Thursday, November 8, 2007
Salon I A&B (Intercontinental at the Plaza)
115

Microwave Assisted Synthesis in the Classroom: Clean, Fast Organic Chemistry

Cynthia B. McGowan1, Nicholas Leadbeater2, Grace S. Vanier3, E. Keller Barnhardt3, and Bianca Gragg3. (1) Merrimack College, N. Andover, MA, (2) University of Connecticut, Storrs, CT, (3) CEM Corporation, Matthews, NC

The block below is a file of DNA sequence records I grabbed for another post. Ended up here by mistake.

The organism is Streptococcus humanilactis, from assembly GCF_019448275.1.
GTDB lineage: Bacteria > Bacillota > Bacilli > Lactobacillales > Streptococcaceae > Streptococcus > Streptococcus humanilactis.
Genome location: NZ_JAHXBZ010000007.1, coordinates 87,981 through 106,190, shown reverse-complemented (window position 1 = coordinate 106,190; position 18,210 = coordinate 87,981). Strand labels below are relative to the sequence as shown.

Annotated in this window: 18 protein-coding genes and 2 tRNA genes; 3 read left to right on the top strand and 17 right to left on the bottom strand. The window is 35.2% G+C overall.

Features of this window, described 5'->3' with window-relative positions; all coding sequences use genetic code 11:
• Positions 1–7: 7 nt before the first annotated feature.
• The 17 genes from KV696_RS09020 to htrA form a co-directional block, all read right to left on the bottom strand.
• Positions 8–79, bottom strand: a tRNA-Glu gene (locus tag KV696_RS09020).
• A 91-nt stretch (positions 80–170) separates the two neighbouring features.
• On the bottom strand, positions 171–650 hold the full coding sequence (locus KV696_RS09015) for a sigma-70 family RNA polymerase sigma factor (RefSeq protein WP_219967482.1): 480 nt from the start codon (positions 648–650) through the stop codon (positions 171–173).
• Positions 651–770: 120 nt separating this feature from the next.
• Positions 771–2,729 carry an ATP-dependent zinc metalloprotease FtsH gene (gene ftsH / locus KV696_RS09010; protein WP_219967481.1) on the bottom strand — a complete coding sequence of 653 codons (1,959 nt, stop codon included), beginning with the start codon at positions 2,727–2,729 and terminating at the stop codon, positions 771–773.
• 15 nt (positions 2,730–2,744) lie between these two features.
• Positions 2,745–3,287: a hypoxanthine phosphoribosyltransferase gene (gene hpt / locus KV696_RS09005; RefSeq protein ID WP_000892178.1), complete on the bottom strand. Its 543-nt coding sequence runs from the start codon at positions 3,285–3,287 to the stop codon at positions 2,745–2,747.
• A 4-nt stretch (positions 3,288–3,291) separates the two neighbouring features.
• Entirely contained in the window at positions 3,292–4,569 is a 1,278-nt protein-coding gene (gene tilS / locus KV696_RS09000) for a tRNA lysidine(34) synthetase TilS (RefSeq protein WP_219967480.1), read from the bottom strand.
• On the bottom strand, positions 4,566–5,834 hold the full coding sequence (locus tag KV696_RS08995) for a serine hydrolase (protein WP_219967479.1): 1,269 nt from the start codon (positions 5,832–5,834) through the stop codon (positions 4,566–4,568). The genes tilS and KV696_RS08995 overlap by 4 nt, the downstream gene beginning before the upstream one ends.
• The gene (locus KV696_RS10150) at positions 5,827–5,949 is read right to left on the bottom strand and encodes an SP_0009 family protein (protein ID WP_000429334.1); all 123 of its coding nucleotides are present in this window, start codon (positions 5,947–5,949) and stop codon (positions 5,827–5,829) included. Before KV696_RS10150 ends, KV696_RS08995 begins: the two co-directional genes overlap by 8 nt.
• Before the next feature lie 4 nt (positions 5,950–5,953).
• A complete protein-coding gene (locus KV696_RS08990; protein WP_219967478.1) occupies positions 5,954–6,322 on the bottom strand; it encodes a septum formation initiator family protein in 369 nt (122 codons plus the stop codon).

The use of microwave irradiation in organic synthesis has become an increasingly popular topic within the pharmaceutical and academic research arenas. It has proven to be a safe and clean means of performing reactions very rapidly, however, has not been fully explored within a teaching environment. Herein, we describe the use of microwave energy to accelerate reactions typically encountered in an undergraduate teaching laboratory. Reactions such as esterifications, Aldol Condensations, and Diels-Alder cycloadditions are all performed using microwave energy to accelerate the process. These reactions have proven to be faster, greener, and more interesting to students, serving not only to challenge, but also to more fully engage students in the laboratory.